The one that came with my rear wheel was just utter garbage, however. An ultra-flimsy little strip of rubber that was barely wide enough to cover a spoke hole, and almost as thin as the lies the Hustler tells himself about his life:



In that image, the old one is on the right. On the left is a new one I picked up from Nashbar, which is a world apart in terms of size and quality. Very thick, fairly stiff, and wide enough to cover nearly the whole rim from edge to edge, leaving only the bead area exposed. Here's what it looks like installed:




My guess is that the old weaksauce rimstrips just weren't doing the job at 80 PSI, allowing the tube to sort of herniate out into the spoke wells and become punctured. Pretty sure that won't be happening any more.

These things are so cheap I can't understand why a bike/wheel manufacturer wouldn't use decent ones. I paid $2.99 for a retail pack of two:

Attached Thumbnails
The e-bike thread.-new-length-highlight.jpg   The e-bike thread.-nut.jpg   The e-bike thread.-rimstrip-compare.jpg   The e-bike thread.-rimstripfrontcu.jpg   The e-bike thread.-rimstripfrontfull.jpg  

The e-bike thread.-rimstripfrontnew.jpg   The e-bike thread.-rimstrippack.jpg  
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Old 04-14-2013, 07:11 PM   #553
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Quote:
Originally Posted by Joe Perez View Post
These things are so cheap I can't understand why a bike/wheel manufacturer wouldn't use decent ones.
Because China.

Good to see you back up and running Joe.
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Old 04-14-2013, 08:45 PM   #554
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totally china. sell a few hundred thousand wheels for 50 cents more each and that's some CEO's Ferrari!

Also I don't know why I didn't think of this before... tapered pipe thread nut!
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Old 04-16-2013, 04:14 PM   #555
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Hustler posted this elsewhere:



Do want. It's made by "Magic Shine".
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Old 04-16-2013, 05:23 PM   #556
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Quote:
Originally Posted by kotomile View Post
Hustler posted this elsewhere:



Do want. It's made by "Magic Shine".
View from oncoming traffic:

Do not want.
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Old 04-16-2013, 05:38 PM   #557
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Good for routes with no other traffic is more like it, but I see your point.
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Old 07-03-2013, 09:12 PM   #558
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Old 07-03-2013, 09:19 PM   #559
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At the low low cost of $6000.
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Old 07-03-2013, 11:06 PM   #560
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Quote:
Originally Posted by mgeoffriau View Post
My thoughts:

I am massively unimpressed.

Details:

"250-watt direct-drive electric motor"
Direct-drive motors are heavy, inefficient, and have shitty low-end torque as compared to planetary-gear motors. (This was the primary failing with my first e-bike build.) There's a reason that all electric cars, even those with no gas engine at all, still use conventional gear-reduced differentials, and e-motorcycles use belt or chain reduction at approximately the same ratio as their gas-burning cousins.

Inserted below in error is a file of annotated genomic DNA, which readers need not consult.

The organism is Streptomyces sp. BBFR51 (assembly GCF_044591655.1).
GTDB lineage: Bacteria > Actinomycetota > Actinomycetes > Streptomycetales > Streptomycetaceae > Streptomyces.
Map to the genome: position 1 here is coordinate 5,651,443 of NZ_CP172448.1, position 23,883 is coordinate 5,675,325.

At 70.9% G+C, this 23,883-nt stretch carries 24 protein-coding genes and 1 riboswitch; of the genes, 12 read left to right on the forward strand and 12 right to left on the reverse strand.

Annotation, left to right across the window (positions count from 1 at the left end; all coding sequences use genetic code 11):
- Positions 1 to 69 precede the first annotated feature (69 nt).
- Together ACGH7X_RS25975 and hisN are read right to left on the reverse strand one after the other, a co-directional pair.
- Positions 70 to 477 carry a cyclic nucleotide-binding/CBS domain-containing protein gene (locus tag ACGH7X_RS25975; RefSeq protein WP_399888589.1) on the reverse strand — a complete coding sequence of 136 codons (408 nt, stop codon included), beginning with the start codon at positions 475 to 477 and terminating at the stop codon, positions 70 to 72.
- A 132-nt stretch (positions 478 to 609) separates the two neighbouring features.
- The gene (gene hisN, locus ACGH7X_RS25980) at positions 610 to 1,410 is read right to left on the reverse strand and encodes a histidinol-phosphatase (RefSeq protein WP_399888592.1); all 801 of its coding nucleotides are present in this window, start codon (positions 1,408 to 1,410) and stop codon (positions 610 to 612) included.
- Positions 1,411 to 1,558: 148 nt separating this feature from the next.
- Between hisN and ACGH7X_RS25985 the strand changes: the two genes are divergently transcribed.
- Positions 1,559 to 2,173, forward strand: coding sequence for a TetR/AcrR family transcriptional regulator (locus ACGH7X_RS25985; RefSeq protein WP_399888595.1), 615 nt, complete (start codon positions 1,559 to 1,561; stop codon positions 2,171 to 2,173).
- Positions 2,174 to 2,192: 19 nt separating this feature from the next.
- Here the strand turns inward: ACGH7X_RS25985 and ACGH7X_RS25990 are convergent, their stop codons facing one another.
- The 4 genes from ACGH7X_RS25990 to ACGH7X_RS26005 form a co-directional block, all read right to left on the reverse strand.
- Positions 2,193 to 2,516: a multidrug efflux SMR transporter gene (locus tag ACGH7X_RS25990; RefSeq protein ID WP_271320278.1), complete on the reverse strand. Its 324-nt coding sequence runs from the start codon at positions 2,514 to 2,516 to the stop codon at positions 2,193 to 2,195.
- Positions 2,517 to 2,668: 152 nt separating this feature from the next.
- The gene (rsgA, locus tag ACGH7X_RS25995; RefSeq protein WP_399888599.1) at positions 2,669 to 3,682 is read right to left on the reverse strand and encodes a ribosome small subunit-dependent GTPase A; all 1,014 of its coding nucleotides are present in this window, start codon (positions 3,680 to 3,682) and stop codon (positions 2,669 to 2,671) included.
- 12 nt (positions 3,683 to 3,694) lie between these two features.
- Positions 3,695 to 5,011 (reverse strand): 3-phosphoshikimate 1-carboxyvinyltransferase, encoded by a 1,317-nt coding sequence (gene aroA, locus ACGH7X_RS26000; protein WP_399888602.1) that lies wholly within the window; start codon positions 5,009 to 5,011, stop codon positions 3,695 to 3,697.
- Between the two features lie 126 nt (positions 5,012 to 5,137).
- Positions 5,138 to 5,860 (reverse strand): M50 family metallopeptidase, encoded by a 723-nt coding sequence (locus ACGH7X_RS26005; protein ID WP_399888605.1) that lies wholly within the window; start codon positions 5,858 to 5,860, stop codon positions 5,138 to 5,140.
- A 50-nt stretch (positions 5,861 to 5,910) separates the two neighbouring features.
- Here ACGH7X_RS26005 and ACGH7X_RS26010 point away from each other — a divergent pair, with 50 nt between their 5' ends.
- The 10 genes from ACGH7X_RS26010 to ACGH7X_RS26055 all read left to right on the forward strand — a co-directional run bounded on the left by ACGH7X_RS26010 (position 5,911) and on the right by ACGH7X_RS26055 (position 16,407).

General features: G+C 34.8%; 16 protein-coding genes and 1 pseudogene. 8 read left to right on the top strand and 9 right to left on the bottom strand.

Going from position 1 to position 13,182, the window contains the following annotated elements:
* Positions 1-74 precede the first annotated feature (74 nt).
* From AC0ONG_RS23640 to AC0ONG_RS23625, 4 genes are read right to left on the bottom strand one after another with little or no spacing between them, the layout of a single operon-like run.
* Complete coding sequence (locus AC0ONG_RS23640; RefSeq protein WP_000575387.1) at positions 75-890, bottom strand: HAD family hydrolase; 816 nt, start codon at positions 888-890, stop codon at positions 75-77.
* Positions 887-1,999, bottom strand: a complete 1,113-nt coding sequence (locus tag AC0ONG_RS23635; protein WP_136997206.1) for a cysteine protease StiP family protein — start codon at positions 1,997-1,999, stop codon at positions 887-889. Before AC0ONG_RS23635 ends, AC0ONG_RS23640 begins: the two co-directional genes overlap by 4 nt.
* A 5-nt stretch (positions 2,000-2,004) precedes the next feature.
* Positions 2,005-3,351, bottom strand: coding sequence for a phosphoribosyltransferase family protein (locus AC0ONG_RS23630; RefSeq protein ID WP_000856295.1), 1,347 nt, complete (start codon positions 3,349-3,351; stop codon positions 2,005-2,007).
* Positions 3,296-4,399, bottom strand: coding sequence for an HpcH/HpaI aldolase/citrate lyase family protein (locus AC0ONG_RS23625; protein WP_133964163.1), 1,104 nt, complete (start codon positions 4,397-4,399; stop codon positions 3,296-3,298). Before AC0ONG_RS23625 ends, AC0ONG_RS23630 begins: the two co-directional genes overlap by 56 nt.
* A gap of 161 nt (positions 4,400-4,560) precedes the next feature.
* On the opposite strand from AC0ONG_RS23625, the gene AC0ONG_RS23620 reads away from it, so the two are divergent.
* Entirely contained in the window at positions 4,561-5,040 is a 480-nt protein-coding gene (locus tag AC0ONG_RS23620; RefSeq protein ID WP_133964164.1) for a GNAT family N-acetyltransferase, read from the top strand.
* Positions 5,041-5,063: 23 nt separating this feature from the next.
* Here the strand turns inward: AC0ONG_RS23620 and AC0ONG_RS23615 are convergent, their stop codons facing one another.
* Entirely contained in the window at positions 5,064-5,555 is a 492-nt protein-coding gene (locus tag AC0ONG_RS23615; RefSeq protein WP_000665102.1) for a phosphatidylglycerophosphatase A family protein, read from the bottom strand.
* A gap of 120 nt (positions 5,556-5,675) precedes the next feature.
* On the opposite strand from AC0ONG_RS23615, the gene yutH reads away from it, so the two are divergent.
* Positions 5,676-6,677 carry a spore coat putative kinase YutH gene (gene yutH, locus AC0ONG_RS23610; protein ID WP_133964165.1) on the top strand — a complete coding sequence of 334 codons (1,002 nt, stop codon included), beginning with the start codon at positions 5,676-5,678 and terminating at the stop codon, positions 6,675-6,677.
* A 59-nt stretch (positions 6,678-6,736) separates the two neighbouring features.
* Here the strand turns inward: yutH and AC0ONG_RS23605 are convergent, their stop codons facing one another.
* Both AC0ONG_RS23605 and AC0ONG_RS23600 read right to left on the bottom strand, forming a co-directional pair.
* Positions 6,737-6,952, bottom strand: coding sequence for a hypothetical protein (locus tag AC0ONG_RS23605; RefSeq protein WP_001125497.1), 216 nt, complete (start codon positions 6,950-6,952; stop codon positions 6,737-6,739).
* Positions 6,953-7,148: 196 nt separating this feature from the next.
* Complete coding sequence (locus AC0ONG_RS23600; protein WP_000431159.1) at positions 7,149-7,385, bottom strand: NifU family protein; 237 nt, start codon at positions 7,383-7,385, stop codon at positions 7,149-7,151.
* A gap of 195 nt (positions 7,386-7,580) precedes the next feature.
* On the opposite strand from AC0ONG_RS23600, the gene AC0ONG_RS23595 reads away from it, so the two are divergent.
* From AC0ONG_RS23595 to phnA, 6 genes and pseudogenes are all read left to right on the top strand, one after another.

And 250 watts is utter weaksauce. You can't even buy sauce this weak at the grocery store. You have to start with the weakest weaksauce that they sell in the baby-food aisle, and then mix it with distilled water to get sauce this weak. I'm running my geared motor at 1,300 watts (25A @ 52v), and the folks at endless-sphere would consider this to be "adequate, but unremarkable."

This is not hyperbole. I've done some checking around, and it is literally impossible to buy a motor-controller combo rated for less than 250 watts at ANY of the vendors I looked at.



"342 watt-hour battery"
A 342 watt-hour battery is kind of ho-hum. Better than most lead-acid packs, but hardly mind-blowing. My battery is 598 watt-hours (52v, 11.5ah), and it's not even top-of-the-line. The current gen version of my battery is 925 watt-hours (50v, 18.25ah) and it only costs $725.




All in all, the tech specs on this bike, at least the e-portion of it, are entry-level casual at best. For $6,000 you are getting about $800 worth of electronics (half that at wholesale) stuck into a very pretty frame with some high-end accessory parts on it and some clever marketing.



"Earlier this week we took these bikes on a loop around Central Park in NY. Oh man. I fully expected to hate this thing, but it's just so incredibly fun."
Yeah, Central Park is totally flat, so I'm sure it's fine there. Try repeating that same road test in SoCal. Or anyplace that has some elevation changes, for that matter. You'll hate it.

Also, ironic sidebar: e-bikes are illegal to operate on public roads or sidewalks in the entire state of New York. Source: NYS DMV - Recreational Transportation
(Not that they actually enforce this law, at least in Manhattan. I see 'em everywhere.)


It's also not ideal for city life because it accelerates so quickly, and because it's so heavy it's not as maneuverable"
Are you kidding me? My bike is slightly heavier and a LOT more powerful, and it's an absolute joy in the city. That quote alone tells me that the reviewer was paid (or blackmailed) for the article. There's just no way that a 250 watt e-bike with a direct-drive motor accelerates so quickly as to be un-enjoyable. The laws of physics preclude it.



It saddens me that the e-bikes which get the most press are the ones that are the very worst examples of the breed, both in terms of absolute performance AND price : performance ratio. I honestly wouldn't accept this bike as a gift, much less spend money for it.